The carbon storage regulator protein CsrA regulates cellular processes post-transcriptionally by binding to target-RNAs altering translation efficiency and/or their stability. Here we identified and analyzed the direct targets of CsrA in the human pathogen Legionella pneumophila. Genome wide transcriptome, proteome and RNA-Co-immunoprecipitaion followed by deep sequencing of a wild type and a csrA mutant strain identified 479 RNAs with potential CsrA interaction sites located in the untranslated and/or coding regions of mRNAs or of known non-coding sRNAs...
February 17, 2017: PLoS Genetics
https://www.readbyqxmd.com/read/28211672/proteomic-analysis-of-post-synaptic-protein-complexes-underlying-neuronal-plasticity
#8
Anthony J Baucum
Normal neuronal communication and synaptic plasticity at glutamatergic synapses requires dynamic regulation of postsynaptic molecules. Protein expression and protein post-translational modifications regulate protein interactions that underlie this organization. In this review, we highlight data obtained over the last 20 years that have used qualitative and quantitative proteomics-based approaches to identify postsynaptic protein complexes. Herein, we describe how these proteomics studies have helped lay the foundation for understanding synaptic physiology and perturbations in synaptic signaling observed in different pathologies...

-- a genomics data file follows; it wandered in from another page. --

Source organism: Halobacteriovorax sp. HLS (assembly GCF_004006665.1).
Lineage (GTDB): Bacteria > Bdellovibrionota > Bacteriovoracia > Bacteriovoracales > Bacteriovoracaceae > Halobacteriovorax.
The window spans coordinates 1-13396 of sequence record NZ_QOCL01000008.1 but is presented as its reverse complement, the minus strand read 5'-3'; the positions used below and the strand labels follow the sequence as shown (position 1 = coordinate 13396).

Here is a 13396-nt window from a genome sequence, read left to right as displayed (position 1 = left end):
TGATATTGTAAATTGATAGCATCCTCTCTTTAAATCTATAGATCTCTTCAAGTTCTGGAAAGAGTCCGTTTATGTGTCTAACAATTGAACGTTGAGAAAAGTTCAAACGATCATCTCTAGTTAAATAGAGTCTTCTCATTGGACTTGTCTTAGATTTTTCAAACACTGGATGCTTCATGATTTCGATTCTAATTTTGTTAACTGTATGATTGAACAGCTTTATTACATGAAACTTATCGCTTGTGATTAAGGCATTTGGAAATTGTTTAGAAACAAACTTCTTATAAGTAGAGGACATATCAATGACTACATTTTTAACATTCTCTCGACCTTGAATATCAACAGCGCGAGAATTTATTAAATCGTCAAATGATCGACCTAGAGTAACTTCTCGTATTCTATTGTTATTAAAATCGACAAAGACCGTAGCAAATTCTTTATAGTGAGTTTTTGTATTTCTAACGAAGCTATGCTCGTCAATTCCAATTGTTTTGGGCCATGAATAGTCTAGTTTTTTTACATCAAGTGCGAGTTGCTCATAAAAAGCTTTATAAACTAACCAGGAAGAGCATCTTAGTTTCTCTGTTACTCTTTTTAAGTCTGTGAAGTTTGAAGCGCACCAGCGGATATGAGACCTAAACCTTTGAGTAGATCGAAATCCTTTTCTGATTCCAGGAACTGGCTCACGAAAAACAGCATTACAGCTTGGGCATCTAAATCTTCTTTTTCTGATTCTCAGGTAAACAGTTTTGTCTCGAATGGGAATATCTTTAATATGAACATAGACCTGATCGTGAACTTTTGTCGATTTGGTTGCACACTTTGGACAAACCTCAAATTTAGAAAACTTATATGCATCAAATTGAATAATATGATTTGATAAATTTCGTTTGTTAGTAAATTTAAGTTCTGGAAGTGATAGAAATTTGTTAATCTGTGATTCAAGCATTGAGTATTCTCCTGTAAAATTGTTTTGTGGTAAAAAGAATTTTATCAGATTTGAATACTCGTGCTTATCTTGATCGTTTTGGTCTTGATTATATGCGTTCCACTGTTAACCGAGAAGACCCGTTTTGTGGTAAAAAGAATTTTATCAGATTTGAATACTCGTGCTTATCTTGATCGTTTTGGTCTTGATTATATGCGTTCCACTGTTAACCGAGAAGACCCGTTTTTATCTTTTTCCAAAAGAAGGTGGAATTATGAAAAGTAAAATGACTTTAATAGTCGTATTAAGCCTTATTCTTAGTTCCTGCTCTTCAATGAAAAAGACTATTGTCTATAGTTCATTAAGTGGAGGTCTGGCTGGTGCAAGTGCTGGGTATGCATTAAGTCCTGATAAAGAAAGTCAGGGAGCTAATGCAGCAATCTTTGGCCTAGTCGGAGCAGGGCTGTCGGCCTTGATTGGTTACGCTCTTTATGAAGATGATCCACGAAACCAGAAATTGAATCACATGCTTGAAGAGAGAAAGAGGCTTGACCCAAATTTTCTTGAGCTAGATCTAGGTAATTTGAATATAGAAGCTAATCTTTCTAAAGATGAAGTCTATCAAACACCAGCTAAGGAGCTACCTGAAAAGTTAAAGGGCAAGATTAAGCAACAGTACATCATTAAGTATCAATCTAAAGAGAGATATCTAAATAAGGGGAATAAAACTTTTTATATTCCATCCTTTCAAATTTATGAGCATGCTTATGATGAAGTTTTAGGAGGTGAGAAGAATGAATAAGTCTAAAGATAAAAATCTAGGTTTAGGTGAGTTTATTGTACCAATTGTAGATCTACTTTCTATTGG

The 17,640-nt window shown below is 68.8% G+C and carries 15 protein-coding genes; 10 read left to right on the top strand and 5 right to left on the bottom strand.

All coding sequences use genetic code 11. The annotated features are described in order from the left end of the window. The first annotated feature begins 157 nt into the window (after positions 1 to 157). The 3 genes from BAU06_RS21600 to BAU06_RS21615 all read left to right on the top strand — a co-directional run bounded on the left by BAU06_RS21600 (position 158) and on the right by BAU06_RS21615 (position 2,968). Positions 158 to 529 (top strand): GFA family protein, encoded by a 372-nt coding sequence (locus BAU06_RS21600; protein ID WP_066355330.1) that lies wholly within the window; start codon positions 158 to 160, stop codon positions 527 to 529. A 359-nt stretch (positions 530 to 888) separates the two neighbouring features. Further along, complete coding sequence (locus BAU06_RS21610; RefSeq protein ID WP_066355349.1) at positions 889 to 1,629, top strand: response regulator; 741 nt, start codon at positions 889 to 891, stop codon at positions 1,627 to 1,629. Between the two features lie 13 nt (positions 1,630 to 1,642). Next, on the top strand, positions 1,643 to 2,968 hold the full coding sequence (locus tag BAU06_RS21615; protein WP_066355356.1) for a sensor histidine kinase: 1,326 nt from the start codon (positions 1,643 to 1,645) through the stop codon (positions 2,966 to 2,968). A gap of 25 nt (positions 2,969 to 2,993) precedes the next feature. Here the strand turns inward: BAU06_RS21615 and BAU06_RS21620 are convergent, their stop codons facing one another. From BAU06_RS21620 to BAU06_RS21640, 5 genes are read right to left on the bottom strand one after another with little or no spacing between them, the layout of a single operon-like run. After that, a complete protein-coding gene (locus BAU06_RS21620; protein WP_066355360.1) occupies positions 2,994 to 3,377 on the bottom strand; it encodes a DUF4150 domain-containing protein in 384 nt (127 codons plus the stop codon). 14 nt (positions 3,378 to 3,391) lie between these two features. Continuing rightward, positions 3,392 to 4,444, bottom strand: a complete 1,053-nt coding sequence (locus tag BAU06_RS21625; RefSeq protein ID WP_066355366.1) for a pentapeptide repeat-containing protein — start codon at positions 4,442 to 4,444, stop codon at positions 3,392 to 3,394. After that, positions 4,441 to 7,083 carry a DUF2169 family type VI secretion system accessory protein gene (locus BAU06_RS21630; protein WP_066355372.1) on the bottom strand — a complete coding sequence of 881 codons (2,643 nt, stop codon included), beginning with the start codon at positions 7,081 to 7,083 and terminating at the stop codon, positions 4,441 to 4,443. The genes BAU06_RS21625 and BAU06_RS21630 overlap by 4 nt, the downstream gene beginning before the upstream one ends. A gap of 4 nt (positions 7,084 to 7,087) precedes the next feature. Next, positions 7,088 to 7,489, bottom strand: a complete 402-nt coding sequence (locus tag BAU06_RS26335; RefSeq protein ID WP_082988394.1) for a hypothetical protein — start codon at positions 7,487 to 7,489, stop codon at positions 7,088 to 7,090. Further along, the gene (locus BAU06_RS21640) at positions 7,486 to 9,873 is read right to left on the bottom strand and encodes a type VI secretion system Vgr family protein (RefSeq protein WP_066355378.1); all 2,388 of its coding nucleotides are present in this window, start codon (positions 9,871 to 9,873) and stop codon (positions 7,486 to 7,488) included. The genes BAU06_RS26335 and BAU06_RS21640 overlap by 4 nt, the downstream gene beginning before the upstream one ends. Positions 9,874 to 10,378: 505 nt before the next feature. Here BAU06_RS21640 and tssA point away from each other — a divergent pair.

February 17, 2017: ACS Chemical Neuroscience
https://www.readbyqxmd.com/read/28208668/redox-proteomics-and-platelet-activation-understanding-the-redox-proteome-to-improve-platelet-quality-for-transfusion
#9
REVIEW
Giona Sonego, Mélanie Abonnenc, Jean-Daniel Tissot, Michel Prudent, Niels Lion
Blood banks use pathogen inactivation (PI) technologies to increase the safety of platelet concentrates (PCs). The characteristics of PI-treated PCs slightly differ from those of untreated PCs, but the underlying reasons are not well understood. One possible cause is the generation of oxidative stress during the PI process. This is of great interest since reactive oxygen species (ROS) act as second messengers in platelet functions. Furthermore, there are links between protein oxidation and phosphorylation, another mechanism that is critical for cell regulation...
February 11, 2017: International Journal of Molecular Sciences
https://www.readbyqxmd.com/read/28208305/predicting-electrophoretic-mobility-of-tryptic-peptides-for-high-throughput-cze-ms-analysis
#10
Oleg V Krokhin, Geoffrey Anderson, Vic Spicer, Liangliang Sun, Norman J Dovichi
A multiparametric sequence-specific model for predicting peptide electrophoretic mobility has been developed using large-scale bottom-up proteomic CE-MS data (5% (∼0.8M) acetic acid as background electrolyte). Peptide charge (Z) and size (molecular mass, M) are the two major factors determining electrophoretic mobility, in complete agreement with previous studies. The extended size of the data set (>4000 peptides) permits access to many sequence-specific factors that impact peptide mobility. The presence of acidic residues Asp and Glu near the peptide N-terminus is by far the most prominent among them...